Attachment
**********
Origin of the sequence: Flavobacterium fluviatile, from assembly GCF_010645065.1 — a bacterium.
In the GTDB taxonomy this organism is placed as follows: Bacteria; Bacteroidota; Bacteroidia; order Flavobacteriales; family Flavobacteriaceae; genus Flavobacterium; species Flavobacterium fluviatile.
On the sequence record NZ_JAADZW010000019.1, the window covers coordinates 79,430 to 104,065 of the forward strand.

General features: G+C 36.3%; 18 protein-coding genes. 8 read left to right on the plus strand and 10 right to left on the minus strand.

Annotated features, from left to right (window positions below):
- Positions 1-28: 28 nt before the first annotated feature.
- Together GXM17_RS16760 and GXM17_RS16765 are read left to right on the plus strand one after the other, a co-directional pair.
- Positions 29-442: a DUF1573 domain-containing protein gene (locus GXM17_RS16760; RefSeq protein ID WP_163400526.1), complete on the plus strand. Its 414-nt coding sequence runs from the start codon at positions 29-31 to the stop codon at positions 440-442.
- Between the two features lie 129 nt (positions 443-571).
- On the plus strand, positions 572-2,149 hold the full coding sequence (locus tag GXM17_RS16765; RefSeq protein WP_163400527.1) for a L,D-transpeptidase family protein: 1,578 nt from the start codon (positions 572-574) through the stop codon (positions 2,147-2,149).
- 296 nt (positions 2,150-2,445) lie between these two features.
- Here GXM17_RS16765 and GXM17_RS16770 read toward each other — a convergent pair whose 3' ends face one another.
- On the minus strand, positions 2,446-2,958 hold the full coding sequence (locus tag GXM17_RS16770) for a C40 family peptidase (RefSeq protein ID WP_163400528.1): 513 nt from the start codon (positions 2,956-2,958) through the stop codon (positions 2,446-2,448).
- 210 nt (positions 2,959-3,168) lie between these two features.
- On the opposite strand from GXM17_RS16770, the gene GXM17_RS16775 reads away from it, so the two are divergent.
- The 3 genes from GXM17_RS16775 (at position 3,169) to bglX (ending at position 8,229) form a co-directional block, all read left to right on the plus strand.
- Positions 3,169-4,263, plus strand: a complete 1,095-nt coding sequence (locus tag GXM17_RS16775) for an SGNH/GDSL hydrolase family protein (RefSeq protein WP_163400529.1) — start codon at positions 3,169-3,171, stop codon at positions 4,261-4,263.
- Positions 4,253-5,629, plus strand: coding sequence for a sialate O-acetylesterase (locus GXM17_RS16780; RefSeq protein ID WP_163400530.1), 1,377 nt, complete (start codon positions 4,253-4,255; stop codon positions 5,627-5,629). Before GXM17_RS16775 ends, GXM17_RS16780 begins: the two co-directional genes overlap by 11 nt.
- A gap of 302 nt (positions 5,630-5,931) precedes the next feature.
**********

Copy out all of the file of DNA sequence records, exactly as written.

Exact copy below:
Origin of the sequence: Flavobacterium fluviatile, from assembly GCF_010645065.1 — a bacterium.
In the GTDB taxonomy this organism is placed as follows: Bacteria; Bacteroidota; Bacteroidia; order Flavobacteriales; family Flavobacteriaceae; genus Flavobacterium; species Flavobacterium fluviatile.
On the sequence record NZ_JAADZW010000019.1, the window covers coordinates 79,430 to 104,065 of the forward strand.

General features: G+C 36.3%; 18 protein-coding genes. 8 read left to right on the plus strand and 10 right to left on the minus strand.

Annotated features, from left to right (window positions below):
- Positions 1-28: 28 nt before the first annotated feature.
- Together GXM17_RS16760 and GXM17_RS16765 are read left to right on the plus strand one after the other, a co-directional pair.
- Positions 29-442: a DUF1573 domain-containing protein gene (locus GXM17_RS16760; RefSeq protein ID WP_163400526.1), complete on the plus strand. Its 414-nt coding sequence runs from the start codon at positions 29-31 to the stop codon at positions 440-442.
- Between the two features lie 129 nt (positions 443-571).
- On the plus strand, positions 572-2,149 hold the full coding sequence (locus tag GXM17_RS16765; RefSeq protein WP_163400527.1) for a L,D-transpeptidase family protein: 1,578 nt from the start codon (positions 572-574) through the stop codon (positions 2,147-2,149).
- 296 nt (positions 2,150-2,445) lie between these two features.
- Here GXM17_RS16765 and GXM17_RS16770 read toward each other — a convergent pair whose 3' ends face one another.
- On the minus strand, positions 2,446-2,958 hold the full coding sequence (locus tag GXM17_RS16770) for a C40 family peptidase (RefSeq protein ID WP_163400528.1): 513 nt from the start codon (positions 2,956-2,958) through the stop codon (positions 2,446-2,448).
- 210 nt (positions 2,959-3,168) lie between these two features.
- On the opposite strand from GXM17_RS16770, the gene GXM17_RS16775 reads away from it, so the two are divergent.
- The 3 genes from GXM17_RS16775 (at position 3,169) to bglX (ending at position 8,229) form a co-directional block, all read left to right on the plus strand.
- Positions 3,169-4,263, plus strand: a complete 1,095-nt coding sequence (locus tag GXM17_RS16775) for an SGNH/GDSL hydrolase family protein (RefSeq protein WP_163400529.1) — start codon at positions 3,169-3,171, stop codon at positions 4,261-4,263.
- Positions 4,253-5,629, plus strand: coding sequence for a sialate O-acetylesterase (locus GXM17_RS16780; RefSeq protein ID WP_163400530.1), 1,377 nt, complete (start codon positions 4,253-4,255; stop codon positions 5,627-5,629). Before GXM17_RS16775 ends, GXM17_RS16780 begins: the two co-directional genes overlap by 11 nt.
- A gap of 302 nt (positions 5,630-5,931) precedes the next feature.